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The Robotiker-Tecnalia Technology Centre is an all-round supplier of contracted R+D+I, which has a complete range of services and products ranging from foresight and technology surveillance to new technology based business launching. Of this wide range of methods for collaborating with companies, development of R&D projects and technology consultancy services stand out. Robotiker-Tecnalia operates in its reference markets through five business units: ENERGY, TELECOM, AUTOMOTIVE, INFOTECH and INNOVA. This helps the technology centre to specialise by orienting research towards the needs of companies in these key sectors. Its mainly objective is to actively contribute to sustainable development in Society through Research and Technological Transfer. Over the years Robotiker-Tecnalia has taken part in more than 85 European projects, 24 of which remain ongoing.


Volvo Technology Corporation is a Business Unit of the Volvo Group, which is one of the world's leading manufacturers of commercial transport solutions providing products such as trucks, buses, construction equipment, drive systems for marine and industrial applications as well as aircraft engine components. Founded in 1927, Volvo today has about 100,000 employees, production in 19 countries and operates on more than 180 markets. Volvo Technology Corporation is an innovation company that on contract basis invents researches, develops and integrates new product and business concepts and technology for hard as well as soft products within the transport and vehicle industry. Volvo Technologies primary customers are the Volvo Group Business Areas & Units. In addition, Volvo Technology participates in national and international projects in certain strategic areas, organised in common research programmes. For more information see


Applus+ IDIADA, as a global partner to the automotive industry, provides complete solutions for automotive development projects worldwide. Applus+ IDIADA's Technical Centre is located 70 km south of Barcelona (Spain), having subsidiaries and branch offices in 16 European and Asian countries with a total work force of around 1000 employees. The core services Applus+ IDIADA provides are: Engineering, Proving Ground and Homologation. Main fields of engineering activity are power train, emissions, noise & vibration, vehicle dynamics, braking systems, fatigue & durability and passive safety. Applus+ IDIADA's proving ground is recognised as one of the best facilities in the world, and is renowned for the quality of its costumer service. As a multi-user facility, safety and confidentiality are of the highest priority. Weather conditions make this facility the first choice regardless of the type of testing.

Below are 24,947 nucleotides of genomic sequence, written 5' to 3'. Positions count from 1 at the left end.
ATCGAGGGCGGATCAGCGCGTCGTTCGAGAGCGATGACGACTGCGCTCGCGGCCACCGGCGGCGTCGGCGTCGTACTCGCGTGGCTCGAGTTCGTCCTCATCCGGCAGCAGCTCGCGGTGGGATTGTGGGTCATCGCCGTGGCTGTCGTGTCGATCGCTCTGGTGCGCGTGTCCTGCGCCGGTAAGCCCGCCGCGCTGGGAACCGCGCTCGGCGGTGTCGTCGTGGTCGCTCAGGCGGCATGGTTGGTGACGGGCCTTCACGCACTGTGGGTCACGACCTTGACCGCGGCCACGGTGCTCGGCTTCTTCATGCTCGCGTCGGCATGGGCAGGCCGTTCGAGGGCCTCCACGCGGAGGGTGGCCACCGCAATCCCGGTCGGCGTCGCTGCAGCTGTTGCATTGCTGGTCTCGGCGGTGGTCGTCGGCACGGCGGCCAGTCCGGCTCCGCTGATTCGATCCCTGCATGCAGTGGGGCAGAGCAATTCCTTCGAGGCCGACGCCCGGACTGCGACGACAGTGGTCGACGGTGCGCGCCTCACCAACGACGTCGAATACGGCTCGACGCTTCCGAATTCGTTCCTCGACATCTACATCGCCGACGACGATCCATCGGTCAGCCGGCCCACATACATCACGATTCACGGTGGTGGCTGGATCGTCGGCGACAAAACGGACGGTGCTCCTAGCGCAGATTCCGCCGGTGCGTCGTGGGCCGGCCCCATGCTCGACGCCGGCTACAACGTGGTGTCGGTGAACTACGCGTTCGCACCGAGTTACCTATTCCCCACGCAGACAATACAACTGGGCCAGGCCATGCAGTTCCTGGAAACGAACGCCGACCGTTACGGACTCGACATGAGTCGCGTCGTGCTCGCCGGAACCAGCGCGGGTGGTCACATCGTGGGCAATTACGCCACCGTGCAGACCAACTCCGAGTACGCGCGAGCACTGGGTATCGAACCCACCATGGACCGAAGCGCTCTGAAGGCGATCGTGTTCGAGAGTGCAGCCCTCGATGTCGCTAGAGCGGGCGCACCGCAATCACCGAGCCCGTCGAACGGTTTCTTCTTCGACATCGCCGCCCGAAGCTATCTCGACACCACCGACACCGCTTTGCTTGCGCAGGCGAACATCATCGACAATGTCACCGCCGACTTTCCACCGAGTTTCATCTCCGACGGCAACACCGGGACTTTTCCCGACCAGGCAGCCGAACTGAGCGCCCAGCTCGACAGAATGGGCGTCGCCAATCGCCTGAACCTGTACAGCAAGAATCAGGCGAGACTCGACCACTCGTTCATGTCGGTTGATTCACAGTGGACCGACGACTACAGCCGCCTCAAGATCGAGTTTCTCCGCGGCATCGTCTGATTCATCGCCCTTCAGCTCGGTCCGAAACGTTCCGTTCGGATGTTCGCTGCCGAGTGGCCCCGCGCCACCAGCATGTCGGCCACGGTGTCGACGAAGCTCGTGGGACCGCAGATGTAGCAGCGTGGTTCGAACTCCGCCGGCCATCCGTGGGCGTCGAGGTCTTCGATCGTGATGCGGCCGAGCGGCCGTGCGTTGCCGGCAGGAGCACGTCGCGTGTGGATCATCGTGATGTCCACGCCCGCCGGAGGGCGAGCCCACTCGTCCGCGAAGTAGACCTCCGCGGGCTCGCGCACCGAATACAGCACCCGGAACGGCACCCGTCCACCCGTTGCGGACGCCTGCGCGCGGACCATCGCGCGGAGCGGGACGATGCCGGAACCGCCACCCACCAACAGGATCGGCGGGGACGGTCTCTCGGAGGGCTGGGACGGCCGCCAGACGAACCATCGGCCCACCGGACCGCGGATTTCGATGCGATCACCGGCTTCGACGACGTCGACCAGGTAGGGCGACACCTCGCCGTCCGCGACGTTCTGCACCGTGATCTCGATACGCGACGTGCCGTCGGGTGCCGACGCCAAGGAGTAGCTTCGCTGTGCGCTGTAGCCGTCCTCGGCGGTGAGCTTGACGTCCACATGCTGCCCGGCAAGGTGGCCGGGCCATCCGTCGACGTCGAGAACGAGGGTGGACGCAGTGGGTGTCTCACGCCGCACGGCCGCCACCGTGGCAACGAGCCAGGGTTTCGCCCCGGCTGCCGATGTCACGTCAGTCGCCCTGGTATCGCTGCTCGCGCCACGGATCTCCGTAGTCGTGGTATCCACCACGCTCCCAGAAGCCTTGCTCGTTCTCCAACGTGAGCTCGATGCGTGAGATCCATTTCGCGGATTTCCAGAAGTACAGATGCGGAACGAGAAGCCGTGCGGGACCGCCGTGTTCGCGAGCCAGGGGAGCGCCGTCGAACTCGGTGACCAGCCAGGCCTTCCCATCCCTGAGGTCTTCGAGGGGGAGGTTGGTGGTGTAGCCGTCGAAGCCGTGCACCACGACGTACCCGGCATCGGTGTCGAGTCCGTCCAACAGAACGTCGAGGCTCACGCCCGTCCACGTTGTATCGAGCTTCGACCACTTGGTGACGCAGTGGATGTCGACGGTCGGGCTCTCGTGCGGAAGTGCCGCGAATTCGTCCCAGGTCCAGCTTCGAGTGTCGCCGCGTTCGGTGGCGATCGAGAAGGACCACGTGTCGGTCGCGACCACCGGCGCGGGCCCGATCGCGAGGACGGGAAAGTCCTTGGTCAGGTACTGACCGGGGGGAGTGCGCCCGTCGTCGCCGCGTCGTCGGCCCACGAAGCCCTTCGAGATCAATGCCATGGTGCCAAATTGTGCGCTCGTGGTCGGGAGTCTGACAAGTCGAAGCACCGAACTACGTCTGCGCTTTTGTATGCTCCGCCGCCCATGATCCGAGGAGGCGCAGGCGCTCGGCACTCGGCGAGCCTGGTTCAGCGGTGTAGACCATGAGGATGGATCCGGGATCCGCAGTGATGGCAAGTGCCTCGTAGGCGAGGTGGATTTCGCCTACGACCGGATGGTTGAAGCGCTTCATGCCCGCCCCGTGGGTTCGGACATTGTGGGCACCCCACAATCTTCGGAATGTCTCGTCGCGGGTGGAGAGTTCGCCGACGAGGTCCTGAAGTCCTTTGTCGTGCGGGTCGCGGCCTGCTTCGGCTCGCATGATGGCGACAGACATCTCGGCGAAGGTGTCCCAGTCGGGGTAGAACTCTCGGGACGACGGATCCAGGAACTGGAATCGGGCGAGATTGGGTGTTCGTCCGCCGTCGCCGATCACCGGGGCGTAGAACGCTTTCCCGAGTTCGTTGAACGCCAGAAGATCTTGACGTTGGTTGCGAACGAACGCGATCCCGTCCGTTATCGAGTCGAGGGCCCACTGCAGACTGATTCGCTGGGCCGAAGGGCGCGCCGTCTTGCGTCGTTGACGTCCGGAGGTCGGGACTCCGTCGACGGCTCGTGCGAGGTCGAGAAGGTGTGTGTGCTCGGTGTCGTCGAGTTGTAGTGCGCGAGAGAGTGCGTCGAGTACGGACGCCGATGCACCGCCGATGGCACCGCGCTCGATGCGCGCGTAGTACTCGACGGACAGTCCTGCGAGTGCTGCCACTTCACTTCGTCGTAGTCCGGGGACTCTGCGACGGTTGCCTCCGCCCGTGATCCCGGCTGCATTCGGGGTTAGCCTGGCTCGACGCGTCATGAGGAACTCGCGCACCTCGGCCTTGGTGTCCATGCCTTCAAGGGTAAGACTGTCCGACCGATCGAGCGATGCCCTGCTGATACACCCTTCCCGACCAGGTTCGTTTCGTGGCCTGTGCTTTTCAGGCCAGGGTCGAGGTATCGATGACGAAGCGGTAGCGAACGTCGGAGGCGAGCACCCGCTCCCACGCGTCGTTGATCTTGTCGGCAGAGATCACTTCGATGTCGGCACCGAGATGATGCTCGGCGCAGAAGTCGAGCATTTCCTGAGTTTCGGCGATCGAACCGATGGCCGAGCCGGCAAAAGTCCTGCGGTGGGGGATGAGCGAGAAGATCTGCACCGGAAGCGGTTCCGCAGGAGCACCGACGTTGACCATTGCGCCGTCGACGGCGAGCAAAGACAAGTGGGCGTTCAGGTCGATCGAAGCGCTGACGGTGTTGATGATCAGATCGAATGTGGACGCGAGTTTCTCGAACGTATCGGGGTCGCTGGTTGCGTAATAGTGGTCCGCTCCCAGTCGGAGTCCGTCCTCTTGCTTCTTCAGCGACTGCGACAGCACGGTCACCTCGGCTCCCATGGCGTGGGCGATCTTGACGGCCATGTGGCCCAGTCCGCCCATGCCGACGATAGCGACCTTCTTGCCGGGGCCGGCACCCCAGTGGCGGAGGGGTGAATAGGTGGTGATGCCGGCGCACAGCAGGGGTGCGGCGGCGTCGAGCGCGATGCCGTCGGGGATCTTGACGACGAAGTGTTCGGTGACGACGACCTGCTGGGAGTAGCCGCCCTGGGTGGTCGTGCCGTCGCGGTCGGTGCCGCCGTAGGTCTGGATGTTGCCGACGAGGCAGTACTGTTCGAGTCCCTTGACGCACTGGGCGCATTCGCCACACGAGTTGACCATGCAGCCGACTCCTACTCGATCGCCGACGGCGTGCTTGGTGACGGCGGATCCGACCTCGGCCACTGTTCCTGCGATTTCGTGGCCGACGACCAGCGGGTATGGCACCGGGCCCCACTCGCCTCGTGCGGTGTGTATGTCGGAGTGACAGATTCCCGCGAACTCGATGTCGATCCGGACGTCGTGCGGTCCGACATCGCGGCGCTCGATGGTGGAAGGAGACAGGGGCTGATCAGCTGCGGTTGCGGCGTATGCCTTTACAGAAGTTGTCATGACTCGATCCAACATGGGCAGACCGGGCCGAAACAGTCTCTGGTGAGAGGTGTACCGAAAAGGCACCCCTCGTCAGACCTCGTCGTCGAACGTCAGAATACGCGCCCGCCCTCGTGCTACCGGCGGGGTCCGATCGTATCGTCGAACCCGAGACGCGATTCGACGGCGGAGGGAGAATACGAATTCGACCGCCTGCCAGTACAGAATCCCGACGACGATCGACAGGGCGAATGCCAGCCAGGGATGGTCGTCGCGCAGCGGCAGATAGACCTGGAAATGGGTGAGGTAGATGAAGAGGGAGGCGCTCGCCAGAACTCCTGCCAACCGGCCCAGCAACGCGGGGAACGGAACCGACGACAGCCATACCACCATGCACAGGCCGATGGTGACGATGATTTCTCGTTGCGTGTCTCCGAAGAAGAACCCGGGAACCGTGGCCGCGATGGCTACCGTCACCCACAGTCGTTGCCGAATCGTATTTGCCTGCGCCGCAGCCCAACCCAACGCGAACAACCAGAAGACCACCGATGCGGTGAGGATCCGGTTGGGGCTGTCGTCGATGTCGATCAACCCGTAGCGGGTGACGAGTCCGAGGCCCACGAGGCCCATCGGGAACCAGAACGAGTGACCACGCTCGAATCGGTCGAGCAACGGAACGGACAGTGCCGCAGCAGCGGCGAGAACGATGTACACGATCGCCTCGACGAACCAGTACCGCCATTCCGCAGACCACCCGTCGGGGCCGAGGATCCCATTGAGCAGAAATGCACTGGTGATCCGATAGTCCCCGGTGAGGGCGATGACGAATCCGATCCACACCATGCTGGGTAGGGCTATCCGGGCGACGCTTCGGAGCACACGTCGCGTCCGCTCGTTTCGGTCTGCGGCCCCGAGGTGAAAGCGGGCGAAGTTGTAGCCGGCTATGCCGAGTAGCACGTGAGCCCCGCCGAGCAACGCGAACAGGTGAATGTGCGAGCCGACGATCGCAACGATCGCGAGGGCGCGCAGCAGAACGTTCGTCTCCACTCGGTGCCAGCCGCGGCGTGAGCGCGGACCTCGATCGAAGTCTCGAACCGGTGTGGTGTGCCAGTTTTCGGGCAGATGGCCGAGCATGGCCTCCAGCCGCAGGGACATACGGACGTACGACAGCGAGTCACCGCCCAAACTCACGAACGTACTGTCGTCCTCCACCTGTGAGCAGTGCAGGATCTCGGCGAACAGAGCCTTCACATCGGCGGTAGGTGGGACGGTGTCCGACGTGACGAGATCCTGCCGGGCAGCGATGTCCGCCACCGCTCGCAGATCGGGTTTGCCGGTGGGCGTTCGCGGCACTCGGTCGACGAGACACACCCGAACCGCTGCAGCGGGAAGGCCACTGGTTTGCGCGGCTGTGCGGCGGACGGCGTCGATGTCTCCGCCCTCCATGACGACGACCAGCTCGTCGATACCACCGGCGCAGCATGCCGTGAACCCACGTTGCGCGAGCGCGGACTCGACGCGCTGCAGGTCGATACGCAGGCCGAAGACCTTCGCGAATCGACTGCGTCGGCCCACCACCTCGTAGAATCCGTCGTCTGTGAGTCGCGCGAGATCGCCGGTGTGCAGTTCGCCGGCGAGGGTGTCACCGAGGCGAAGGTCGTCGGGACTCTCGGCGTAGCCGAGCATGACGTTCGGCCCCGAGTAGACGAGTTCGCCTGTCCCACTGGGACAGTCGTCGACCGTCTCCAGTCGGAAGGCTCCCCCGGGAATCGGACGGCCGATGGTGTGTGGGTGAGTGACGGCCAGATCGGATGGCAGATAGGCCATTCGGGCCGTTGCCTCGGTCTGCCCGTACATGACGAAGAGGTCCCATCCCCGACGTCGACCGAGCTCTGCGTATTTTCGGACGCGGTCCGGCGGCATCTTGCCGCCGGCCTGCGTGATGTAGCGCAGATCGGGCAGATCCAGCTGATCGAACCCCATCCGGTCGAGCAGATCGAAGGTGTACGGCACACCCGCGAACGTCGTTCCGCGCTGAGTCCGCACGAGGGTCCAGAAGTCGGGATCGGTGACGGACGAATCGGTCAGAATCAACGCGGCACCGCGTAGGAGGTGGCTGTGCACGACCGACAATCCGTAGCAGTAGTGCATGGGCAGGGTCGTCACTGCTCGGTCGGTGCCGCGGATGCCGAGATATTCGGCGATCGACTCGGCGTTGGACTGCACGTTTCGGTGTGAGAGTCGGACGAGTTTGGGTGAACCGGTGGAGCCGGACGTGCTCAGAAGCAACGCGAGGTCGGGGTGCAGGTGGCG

The Institut für Kraftfahrzeuge of the RWTH Aachen University (ika) with its centennial history is engaged in education and in industry-orientated research on vehicles - e.g. cars, commercial vehicles, busses and motorcycles - as well as neighbouring issues such as traffic and environmental conditions (noise, exhaust gas, etc.). ika is headed by Univ.-Prof. Dr.- Ing. Lutz Eckstein. In 2009 ika had more than 200 employees. IKA increasingly links research projects with development tasks that have to be financed by third-party funding. ika´s activities are tailored to industrial demands and comprise the departments: Chassis - Body - Drive train - Acoustics - Electronics - Driver Assistance - Strategy and Process Development. The Driver Assistance department focuses on the development and assessment of driver assistance systems. Since the first introduction of advanced driver assistant systems (ADAS) ika has been one of the leading test facilities for independent tests and certifications of the system's components and overall applications.


Volvo Car Corporation is one of the car industry's strongest brands, with a long and proud history of world-leading innovations. Volvo sells around 400.000 cars per year in about 120 countries and comprising some 2,000 sales outlets and service workshops around the world. Volvo Car Corporation's headquarter and other corporate functions are based in Gothenburg, Sweden. For more information, please check